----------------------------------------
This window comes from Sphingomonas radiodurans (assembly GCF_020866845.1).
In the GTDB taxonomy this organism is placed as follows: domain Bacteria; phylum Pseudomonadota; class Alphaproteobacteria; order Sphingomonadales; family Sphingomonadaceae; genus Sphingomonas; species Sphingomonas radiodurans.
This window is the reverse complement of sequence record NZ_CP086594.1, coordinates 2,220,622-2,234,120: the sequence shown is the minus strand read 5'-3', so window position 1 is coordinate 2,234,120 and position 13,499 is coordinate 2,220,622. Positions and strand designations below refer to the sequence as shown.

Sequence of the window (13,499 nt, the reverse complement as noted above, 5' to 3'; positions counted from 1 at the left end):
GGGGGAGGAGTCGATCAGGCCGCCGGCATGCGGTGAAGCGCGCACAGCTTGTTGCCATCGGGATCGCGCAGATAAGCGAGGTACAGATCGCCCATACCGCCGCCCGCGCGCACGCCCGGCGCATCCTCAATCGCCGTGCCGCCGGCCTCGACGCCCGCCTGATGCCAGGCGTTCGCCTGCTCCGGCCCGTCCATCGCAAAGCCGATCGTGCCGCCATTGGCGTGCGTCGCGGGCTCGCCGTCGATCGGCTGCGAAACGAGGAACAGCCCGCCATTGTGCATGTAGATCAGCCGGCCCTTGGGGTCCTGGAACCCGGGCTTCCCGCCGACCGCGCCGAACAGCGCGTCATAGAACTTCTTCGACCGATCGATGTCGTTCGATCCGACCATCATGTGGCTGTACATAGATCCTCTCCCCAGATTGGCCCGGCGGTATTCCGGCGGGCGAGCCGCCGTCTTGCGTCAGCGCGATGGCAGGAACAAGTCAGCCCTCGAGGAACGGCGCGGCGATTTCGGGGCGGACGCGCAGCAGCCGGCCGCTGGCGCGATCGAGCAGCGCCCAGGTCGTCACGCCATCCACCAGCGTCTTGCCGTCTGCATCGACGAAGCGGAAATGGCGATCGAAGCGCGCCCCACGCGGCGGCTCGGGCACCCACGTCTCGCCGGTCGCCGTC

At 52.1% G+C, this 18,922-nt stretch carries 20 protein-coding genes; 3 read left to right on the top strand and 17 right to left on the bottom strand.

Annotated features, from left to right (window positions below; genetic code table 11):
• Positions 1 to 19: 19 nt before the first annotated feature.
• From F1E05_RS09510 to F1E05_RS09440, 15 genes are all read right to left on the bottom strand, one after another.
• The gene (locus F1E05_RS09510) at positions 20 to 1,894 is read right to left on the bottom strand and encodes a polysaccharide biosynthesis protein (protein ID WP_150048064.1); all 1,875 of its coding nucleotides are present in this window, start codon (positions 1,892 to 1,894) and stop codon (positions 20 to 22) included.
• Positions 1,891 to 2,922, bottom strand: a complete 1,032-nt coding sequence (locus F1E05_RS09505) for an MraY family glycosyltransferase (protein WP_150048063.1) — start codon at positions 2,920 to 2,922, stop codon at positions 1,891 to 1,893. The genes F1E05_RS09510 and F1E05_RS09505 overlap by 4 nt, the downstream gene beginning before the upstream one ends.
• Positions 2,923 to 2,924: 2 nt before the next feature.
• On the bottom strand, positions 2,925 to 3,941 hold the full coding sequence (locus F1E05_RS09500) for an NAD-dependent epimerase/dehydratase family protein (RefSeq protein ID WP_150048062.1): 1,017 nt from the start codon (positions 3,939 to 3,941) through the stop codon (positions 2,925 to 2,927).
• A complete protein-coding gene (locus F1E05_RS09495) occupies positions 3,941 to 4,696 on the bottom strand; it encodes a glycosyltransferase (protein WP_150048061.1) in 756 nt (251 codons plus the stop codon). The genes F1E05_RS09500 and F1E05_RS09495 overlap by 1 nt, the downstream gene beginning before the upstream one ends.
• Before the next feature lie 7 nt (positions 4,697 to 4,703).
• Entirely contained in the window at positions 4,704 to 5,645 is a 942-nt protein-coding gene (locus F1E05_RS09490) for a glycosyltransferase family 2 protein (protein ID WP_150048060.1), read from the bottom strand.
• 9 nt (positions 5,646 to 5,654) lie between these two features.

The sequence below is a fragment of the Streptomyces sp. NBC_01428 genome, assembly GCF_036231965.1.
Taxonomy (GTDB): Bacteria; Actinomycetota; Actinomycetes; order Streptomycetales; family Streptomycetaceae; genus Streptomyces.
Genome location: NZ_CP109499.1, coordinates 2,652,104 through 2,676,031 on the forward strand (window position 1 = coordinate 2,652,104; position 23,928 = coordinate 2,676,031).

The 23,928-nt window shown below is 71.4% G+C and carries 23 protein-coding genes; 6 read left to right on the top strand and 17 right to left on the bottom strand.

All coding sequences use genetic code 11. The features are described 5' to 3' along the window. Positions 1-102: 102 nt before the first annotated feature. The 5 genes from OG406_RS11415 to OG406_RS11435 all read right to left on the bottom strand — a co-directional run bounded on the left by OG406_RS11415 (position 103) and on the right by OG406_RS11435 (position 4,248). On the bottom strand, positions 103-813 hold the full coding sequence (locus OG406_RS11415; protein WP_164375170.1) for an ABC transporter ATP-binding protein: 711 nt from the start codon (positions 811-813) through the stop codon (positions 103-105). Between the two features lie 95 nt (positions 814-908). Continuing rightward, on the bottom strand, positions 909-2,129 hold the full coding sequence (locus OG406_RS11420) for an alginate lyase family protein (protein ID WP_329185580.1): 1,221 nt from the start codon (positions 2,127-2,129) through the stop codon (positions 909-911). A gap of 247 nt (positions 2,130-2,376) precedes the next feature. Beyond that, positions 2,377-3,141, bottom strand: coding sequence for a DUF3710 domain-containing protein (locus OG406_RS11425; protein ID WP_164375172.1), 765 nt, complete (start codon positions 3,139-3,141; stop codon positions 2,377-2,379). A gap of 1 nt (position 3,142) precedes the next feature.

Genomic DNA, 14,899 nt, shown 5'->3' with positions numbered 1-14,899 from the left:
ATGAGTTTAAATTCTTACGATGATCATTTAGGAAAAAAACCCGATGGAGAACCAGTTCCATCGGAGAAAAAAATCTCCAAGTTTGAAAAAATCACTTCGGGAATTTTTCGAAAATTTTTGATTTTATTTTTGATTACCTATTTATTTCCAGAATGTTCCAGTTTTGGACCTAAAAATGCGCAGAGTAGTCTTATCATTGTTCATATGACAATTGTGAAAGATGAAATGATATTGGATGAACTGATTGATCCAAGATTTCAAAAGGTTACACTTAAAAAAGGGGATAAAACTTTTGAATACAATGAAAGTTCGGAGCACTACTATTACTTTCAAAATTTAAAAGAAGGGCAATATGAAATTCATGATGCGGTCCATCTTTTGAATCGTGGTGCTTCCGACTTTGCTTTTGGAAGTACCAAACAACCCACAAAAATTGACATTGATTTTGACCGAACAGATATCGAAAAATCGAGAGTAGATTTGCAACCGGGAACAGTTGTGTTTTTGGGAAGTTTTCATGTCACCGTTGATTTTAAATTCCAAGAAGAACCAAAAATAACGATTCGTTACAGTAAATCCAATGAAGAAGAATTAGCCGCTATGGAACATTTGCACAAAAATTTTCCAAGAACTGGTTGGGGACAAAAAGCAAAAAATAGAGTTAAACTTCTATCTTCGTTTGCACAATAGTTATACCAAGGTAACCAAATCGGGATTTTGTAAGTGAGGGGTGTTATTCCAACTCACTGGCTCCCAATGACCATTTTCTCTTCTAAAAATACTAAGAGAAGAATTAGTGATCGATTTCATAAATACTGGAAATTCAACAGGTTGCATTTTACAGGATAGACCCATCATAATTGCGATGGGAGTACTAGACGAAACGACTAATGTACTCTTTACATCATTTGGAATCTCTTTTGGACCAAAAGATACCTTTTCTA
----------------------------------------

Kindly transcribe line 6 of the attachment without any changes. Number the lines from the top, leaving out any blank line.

At 52.1% G+C, this 18,922-nt stretch carries 20 protein-coding genes; 3 read left to right on the top strand and 17 right to left on the bottom strand.